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20 January 2011

Dissenting for love

Dissenting for love

DISSENT and heresy are words with deeply troubling connotations. They are regarded as the epitome of betrayal, the harbinger of sedition in a community, associated with ‘dangerous thinkers’ and ideas that undermine the fragile minds of the youth. In most Muslim communities, these words are usually tinged with the satanic.
We have examples of intellectuals such as Arundhati Roy in India or the late Nasr Hamid Abu Zayd, an Egyptian Islamic thinker and one of the leading liberal theologians in Islam, who break with the prevailing consensus and are seen as existential threats to the ‘fabric of the nation.’
Socrates too was accused of ‘corrupting the minds of the youth’ and fostering impious thinking, before being sentenced to death by the Athenian authorities. But Anouar Majid’s fascinating work,  A Call for Heresy: Why dissent is vital to Islam and America challenges the orthodox narratives of heresy as seditious, satanic, unpatriotic and self-hating.
Majid is a stylish Moroccan-American intellectual at ease with the subtleties of Muslim and American history and keenly attuned to the tensions and contradictions plaguing contemporary American discourse as well as Muslim societies that struggle to grapple with modernity. In A Call for Heresy he makes it clear that both Americans and Muslims are ‘strait-jacketed’ by economic, political, social and religious ‘orthodoxies’. That we become so accustomed to staying in our comfort zone that our habits of mind have morphed into unshakeable prejudices which prevent any real understanding of the ‘other’.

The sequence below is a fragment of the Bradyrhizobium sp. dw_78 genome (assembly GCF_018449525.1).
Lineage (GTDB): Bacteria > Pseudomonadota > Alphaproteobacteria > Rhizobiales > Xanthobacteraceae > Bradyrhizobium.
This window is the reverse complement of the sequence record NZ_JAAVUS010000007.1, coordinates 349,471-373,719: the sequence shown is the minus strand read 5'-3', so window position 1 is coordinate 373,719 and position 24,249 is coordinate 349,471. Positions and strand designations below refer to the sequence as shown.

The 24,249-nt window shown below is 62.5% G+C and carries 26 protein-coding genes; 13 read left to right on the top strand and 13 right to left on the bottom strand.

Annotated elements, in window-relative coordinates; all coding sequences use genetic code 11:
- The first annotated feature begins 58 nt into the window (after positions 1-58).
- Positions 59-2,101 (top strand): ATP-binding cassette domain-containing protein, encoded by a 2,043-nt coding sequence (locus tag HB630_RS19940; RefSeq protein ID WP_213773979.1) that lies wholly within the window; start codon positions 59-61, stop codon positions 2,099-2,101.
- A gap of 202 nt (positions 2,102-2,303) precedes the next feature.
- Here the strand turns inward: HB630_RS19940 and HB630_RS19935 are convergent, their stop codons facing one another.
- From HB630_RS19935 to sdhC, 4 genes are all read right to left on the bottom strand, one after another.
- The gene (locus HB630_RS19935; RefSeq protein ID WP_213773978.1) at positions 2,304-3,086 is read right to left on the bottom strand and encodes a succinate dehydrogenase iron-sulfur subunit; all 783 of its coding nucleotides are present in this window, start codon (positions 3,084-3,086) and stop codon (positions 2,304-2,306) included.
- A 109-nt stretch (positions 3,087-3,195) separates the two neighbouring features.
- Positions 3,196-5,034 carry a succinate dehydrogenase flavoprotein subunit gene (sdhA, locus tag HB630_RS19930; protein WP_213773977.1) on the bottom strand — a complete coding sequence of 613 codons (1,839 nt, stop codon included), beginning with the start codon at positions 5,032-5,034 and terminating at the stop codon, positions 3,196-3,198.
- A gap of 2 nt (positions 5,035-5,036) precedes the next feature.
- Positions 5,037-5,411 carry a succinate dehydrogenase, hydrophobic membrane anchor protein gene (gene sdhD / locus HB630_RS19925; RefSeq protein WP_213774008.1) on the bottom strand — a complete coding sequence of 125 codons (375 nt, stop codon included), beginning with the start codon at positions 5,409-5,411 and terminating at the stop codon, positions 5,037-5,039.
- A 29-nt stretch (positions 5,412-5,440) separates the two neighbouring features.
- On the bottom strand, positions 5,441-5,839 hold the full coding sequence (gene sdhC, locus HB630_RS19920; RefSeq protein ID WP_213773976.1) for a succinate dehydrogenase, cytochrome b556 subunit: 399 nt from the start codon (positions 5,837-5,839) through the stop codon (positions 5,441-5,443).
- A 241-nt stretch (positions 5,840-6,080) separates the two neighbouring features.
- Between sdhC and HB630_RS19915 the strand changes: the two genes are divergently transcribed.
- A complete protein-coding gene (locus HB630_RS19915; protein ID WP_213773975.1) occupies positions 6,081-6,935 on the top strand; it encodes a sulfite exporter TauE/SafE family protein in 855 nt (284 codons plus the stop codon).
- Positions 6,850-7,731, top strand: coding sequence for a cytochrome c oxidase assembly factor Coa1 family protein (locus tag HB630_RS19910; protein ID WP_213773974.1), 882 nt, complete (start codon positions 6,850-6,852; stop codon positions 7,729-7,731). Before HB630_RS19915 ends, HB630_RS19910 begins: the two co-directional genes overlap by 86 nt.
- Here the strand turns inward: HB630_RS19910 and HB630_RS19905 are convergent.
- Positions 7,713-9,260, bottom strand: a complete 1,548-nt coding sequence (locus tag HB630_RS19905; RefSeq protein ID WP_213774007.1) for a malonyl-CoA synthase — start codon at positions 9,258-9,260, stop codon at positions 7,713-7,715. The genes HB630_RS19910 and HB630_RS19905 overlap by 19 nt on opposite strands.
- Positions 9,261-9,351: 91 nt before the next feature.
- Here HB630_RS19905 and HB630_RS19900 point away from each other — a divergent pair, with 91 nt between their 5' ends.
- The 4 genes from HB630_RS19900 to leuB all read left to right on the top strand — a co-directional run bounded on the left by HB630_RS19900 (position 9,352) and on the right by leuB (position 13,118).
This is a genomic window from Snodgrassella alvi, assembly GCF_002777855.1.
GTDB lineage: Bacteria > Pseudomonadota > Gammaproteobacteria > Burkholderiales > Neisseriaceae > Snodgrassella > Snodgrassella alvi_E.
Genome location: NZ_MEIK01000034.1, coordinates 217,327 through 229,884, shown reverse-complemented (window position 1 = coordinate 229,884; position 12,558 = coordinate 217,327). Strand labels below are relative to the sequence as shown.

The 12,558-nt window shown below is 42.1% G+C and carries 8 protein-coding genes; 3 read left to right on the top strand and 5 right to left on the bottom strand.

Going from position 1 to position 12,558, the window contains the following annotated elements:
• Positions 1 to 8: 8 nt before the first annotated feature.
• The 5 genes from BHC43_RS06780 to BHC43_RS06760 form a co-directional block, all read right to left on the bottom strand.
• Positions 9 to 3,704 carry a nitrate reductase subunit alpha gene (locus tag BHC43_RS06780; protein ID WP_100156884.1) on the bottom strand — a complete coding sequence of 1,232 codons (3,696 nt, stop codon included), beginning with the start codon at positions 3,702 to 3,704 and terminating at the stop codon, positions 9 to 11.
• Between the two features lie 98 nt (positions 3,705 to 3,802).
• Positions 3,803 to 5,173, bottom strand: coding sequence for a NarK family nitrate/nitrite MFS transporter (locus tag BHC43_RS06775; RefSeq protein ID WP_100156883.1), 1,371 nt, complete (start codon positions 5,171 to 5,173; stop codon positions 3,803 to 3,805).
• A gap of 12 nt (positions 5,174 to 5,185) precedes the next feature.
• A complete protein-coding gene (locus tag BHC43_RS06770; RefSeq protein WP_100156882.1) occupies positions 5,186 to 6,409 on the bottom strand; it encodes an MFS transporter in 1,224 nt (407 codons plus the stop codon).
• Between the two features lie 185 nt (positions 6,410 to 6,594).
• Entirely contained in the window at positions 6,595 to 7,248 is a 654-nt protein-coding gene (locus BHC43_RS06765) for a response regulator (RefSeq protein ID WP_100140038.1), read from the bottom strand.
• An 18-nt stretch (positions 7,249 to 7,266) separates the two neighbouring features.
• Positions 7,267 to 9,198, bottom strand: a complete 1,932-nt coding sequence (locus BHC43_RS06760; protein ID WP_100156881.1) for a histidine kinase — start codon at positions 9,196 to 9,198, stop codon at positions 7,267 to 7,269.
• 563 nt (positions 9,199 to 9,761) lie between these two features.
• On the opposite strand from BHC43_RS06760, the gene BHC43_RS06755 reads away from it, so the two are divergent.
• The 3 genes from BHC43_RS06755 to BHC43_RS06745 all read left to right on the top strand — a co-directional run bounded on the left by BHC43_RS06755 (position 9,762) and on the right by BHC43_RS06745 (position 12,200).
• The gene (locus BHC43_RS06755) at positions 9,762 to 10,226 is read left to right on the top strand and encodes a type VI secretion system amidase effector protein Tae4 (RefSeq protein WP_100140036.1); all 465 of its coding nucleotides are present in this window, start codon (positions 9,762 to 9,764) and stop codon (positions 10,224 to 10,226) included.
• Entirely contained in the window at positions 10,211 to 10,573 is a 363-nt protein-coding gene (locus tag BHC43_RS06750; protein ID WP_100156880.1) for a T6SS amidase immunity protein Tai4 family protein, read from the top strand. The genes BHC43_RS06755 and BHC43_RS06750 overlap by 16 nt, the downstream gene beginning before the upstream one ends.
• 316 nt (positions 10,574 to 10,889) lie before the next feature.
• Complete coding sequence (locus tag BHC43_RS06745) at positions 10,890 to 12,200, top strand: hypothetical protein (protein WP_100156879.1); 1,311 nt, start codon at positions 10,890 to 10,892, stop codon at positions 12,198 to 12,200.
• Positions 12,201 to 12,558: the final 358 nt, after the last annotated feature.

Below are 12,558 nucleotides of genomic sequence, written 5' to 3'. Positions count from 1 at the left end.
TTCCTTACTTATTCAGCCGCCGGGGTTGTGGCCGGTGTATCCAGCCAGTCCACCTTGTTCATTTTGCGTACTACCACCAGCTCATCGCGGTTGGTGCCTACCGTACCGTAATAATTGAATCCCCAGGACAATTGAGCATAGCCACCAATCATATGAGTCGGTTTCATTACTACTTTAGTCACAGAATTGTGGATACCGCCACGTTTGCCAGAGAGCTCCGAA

Majid’s model of a polycentric world is one where we should be, ‘questioning dogmas at home, reaching out to progressive elements in other cultures, and forging global alliances in the building of a genuinely multicultural human civilisation’.
Majid’s response is typical of a new generation of Muslim intellectuals based in Europe and America who are advocating a form of ‘double critique’, simultaneously challenging the actions and opinions of their fellow citizens at home and their co-religionists abroad. Figures such as Tariq Ramadan and Hamza Yusuf, to mention a few, have done well in recent years to popularise this type of sophisticated discourse which Majid advocates.
Perhaps the most controversial and decisive aspect of the book is the discussion of contemporary Muslim thought, and the historical evolution from a relatively free-thinking culture to the Wahabbi-inspired authoritarianism that is present in Pakistan and spreading in his own native Morocco.
Majid points to the vibrant history of free thinkers in Islam, such as Omar al Khayyam, Hallaj, Ibn Rushd, al-Ma’arri, al Kindi and al Farabi, to name a few. He notes that it was their literary genius, philosophical logic, scientific advances or language skills which prevented them from being maligned, to the extent that today fundamentalists rather than engage and confront this creative legacy simply air brush these figures out of Muslim history, replacing them with the caricature of the wise holy sheikh.
Majid’s survey of Muslim intellectual history is breathtaking and a cultural delight, with elegant descriptions and poignant narratives about the tragedy of religious genius trying to mediate between the sacred and the secular in societies wallowing in frustration.
Eminent names and works such as AbdolKarim Soroush, the outspoken reformist philosopher, to the abstract eloquence of Mohammad Arkoun, are all mentioned. But Majid sustains the lens of critical investigation probing into the works of contemporary ‘heretics’ such as Nasr Abu Zayd who was persecuted and hounded out of Egypt for his views on Quranic interpretation.